She exhales thoughtfully, pondering her line of reasoning silently. After some seconds, she probes further. “My album is very rocky, juicy rock ’n’ roll. Stevie’s music is more ethereal, much more improvisational. Her songs just sort of start in the middle and don’t really have an ending, whereas mine have a very distinctive beginning, middle and end. I love writing good, commercial songs. Songs with a very definite form and substance to them. I’m not sure I really quite understand a lot of Stevie’s music. I’m mainly writing love songs without much in the way of inner struggle. Not all of them are autobiographical, but they could be. Next time I think I’d like to try doing a blues album. You know, your typical white English girl blues. And I think next time I’d also like to try producing my own record. It seems like such a satisfying process to be able to produce yourself. I’m very happy, though, for the time being, just carrying on writing songs.”

Carrying on might very well be a feat in itself, however, considering the low profile the Mac has been keeping of late. Could it be Christine’s decision to solo at this point in time was a hedge against an unpredictable, perhaps even nonexistent future for the band?

“To the best of my knowledge, we’re still a band,” she offers coyly, “I mean, for our entire history it’s always been like that; just assuming that since I hadn’t heard anything to the contrary, we were still together. I hope we’re still a band, that’s for sure. I don’t consider this solo thing a new career or anything. You know what’s strange? I was sitting in a room with Lindsey and Mick the other day and we were talking and it suddenly dawned on us that we’d been playing together for ten years almost to the day. And then somebody made the comment that it was the first time we’d all three been in the same room together in over two years. It was a pretty weird feeling. I haven’t seen Stevie in so long that when I tried to call her a few months ago, I found out she’d moved and I didn’t even have her new phone number. The three of us were talking about maybe going back into the studio together soon, but there’s nothing definite planned for now. I’ve heard some rumors that Stevie’s going to start recording her next record soon, so I really don’t know if it’ll happen. We’ll get in touch with each other one of these days and then I’ll find out exactly what’s going on. It would be a very interesting, challenging project, to say the least. It could turn out fantastic with all of us wondering why we didn’t do it sooner or we could all wind up hating each other’s guts. Everybody’s been involved in so many different things since the last time we recorded together; I just don’t know how it would turn out. It would have to be a very orderly situation where we could all introduce our ideas equally. The moment it became heated or upsetting, I think it would just fall to pieces and that would be the end of the band.” She briefly considers the possibility, then just as easily dismisses it, “I don’t think the worst would happen. Still, nothing would surprise me in this band. Who knows? Some pretty odd things have gone down with us, and with me personally. When I recorded my first solo album, I really wasn’t prepared for the pressure. I’d just married John (McVie, Mac bassist) and I really wanted to be alone with him for a while. When I hear that album nowadays, I shudder. It doesn’t have any content as far as I can tell. I wreak of musical immaturity. I can’t even compare the new record to that one. The new one is very honest and we worked real hard on the vocal arrangements, which turned out to be a royal pain in the butt. But it’s honest. My housekeeper’s 56 years old and she loves it.”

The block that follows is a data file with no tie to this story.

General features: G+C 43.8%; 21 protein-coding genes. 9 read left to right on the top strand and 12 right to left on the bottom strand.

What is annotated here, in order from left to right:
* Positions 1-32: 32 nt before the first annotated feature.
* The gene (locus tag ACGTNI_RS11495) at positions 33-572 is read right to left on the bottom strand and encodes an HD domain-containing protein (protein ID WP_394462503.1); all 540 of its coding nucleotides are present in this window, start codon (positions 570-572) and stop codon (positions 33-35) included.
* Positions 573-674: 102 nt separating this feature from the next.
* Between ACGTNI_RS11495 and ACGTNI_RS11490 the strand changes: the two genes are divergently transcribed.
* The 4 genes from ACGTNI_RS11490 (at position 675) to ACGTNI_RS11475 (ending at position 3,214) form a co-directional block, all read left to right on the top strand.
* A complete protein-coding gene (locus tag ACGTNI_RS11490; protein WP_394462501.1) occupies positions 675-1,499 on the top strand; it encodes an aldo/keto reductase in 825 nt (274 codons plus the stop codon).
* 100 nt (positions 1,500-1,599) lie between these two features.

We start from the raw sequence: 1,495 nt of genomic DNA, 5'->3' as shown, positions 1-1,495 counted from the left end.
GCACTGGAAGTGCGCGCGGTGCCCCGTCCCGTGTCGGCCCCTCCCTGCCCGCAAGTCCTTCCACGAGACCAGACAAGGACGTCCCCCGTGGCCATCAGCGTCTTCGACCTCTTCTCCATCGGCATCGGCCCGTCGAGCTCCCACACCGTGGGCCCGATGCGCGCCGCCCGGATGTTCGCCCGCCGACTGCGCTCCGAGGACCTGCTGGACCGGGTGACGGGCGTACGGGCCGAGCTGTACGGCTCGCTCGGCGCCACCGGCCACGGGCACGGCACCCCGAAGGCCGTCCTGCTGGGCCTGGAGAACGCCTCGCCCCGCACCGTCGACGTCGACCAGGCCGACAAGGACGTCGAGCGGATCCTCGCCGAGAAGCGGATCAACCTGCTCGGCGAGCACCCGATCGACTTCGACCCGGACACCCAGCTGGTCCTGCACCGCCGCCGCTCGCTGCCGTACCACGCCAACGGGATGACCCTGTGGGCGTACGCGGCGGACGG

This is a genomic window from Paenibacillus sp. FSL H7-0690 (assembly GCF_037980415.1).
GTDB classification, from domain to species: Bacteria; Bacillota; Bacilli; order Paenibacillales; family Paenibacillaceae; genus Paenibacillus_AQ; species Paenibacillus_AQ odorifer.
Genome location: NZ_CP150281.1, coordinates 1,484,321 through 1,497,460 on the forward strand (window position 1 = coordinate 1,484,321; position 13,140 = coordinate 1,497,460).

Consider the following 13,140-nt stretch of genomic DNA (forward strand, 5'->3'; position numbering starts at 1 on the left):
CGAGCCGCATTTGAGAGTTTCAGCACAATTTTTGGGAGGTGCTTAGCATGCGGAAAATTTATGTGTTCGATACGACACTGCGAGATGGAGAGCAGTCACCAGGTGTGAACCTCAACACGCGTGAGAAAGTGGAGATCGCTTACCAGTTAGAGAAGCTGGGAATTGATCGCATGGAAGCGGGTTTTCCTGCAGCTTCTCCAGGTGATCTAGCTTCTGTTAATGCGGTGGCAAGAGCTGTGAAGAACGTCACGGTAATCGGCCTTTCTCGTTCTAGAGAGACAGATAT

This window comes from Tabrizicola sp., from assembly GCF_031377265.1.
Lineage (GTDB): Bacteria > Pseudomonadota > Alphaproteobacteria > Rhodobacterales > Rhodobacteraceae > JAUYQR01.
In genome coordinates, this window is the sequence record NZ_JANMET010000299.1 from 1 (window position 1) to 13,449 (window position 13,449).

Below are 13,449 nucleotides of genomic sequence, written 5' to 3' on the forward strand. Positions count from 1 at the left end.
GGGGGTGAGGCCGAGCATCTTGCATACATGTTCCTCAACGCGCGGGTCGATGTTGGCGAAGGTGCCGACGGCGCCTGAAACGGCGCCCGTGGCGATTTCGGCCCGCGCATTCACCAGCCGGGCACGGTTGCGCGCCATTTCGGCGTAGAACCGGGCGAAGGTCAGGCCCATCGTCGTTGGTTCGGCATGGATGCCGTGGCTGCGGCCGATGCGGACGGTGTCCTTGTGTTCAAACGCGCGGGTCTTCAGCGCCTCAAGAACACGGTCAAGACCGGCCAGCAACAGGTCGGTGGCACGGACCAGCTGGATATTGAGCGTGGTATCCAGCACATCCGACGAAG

The joy welling from her obvious contentment with her present stage of affairs, however, belies a creeping doubt; a faint trace of suspicion that the big balloon will one day burst. For the 40-year-old star, the day is one to be avoided at all costs. She’s ready to deal with it, though, in refreshingly honest terms.

“Lots of rockers are pushing the limits of age back all the time, but I don’t think I’ll be among them. I can do this for maybe another ten years, but I can’t imagine taking it much further than that. I still have plenty of time left to have some fun.”

She laughs easily once more, taunting only half-seriously, “I know I’m no spring chicken, but hey-they can’t get rid of me that easily.”
 
Contributed by Mary Anne


Date: 1984-03-26         Number of views: 2277